Blood Money

July 17 (Bloomberg) -- An Iranian child offender, who was forgiven for killing a man by the victim's family, is to be hanged tonight because his parents couldn't gather the blood money they were required to pay, his lawyer said.

The victim's family decided to spare Sina Paymard's life last September after he was allowed to play the flute as his last wish, Sina's lawyer, Nasrin Sotoudeh, said.

His playing moved people gathered for the public execution to tears. Under pressure from the crowd, the family asked Sina's father to pay the equivalent of $162,000 in compensation, a practice that is allowed in Iran, the lawyer said.

``The father has only managed to gather a third of the sum, and he was told this morning that his child will be executed tonight,'' Sotoudeh said by telephone. ``Sina was 16 at the time of the crime. His life shouldn't depend on the amount of money his family can gather.'' He is now 18.

Iran this month drew international condemnation after a man convicted of adultery was stoned to death west of the capital Tehran. The Islamic Republic has one of the highest rates of executions in the world, with 124 people executed so far this year, according to Amnesty International. Two child offenders were executed in April and May, the rights group said.

Sina Paymard's hanging ``would be in complete violation of international law,'' Malcolm Smart, Director of Amnesty International's Middle East and North Africa Program, said in a statement. ``The Iranian government must take immediate steps to halt this execution.'' [source]

My first instinct upon reading this story was "those barbarians." Then it occurred to me that the story does not really explain the circumstances of the murder, so it's possible the sentence is appropriate. Some will argue that crimes committed at 16 should not draw a death sentence, and I would generally agree, but this case might be the exception. We don't have enough information to say.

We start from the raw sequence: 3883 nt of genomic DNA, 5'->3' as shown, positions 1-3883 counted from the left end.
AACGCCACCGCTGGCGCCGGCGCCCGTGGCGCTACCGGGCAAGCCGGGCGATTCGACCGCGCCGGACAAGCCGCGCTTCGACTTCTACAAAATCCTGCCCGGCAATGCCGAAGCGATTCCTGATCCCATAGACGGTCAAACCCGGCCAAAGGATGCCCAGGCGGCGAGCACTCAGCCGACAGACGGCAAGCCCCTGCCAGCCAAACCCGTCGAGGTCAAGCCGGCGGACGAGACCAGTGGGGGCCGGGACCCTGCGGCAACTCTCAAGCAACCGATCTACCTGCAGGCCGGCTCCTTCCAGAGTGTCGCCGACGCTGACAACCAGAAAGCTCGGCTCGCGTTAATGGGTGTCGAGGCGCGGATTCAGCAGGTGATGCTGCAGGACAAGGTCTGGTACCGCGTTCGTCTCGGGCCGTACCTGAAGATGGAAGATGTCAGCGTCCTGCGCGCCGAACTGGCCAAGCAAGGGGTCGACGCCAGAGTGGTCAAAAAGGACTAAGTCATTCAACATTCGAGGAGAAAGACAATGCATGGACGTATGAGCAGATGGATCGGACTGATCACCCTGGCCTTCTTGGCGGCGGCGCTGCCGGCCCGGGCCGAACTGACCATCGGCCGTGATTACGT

What enrages people about this story is probably the money angle. Here we have someone who is going to die for no reason other than lack of money. It really is that simple. His family can't come up with the required amount, so Sina has to die. The victim's family appears to feel they have granted enough mercy.

On the other hand, is this really so different from the way we administer justice here in the United States? The people who end up on Death Row are almost always lower-class, sometimes impoverished, and often members of minority groups. Most were represented at trial and on appeal by overworked, underpaid, court-appointed attorneys.

In contrast, on those rare occasions when a wealthy person is accused of a capital crime, a legal "dream team" is assembled and the full menu of legal and scientific arguments are brought forth to show reasonable doubt. I'm convinced that in such cases many prosecutors choose not to seek the death penalty in order to avoid an expensive, embarrassing spectacle.

So in our case, the money goes to the lawyers instead of the victim's family, but the fact remains: those who commit capital crimes but also have sufficient cash can usually escape death. Those who lack these resources usually end up dead. Such is the state of justice in America.

I'm not saying we are no better than Iran in this department. Were I falsely accused of a crime, I would much rather be tried here than there. Nonetheless, we can't always say that our way is better. May God have mercy on Sina Paymard's soul, and that of his victim.

UPDATE 7/18/07: News reports say that Iranian authorities have delayed Sina's execution for 10 days to give the family time to raise more money. Click here for latest Google News updates.

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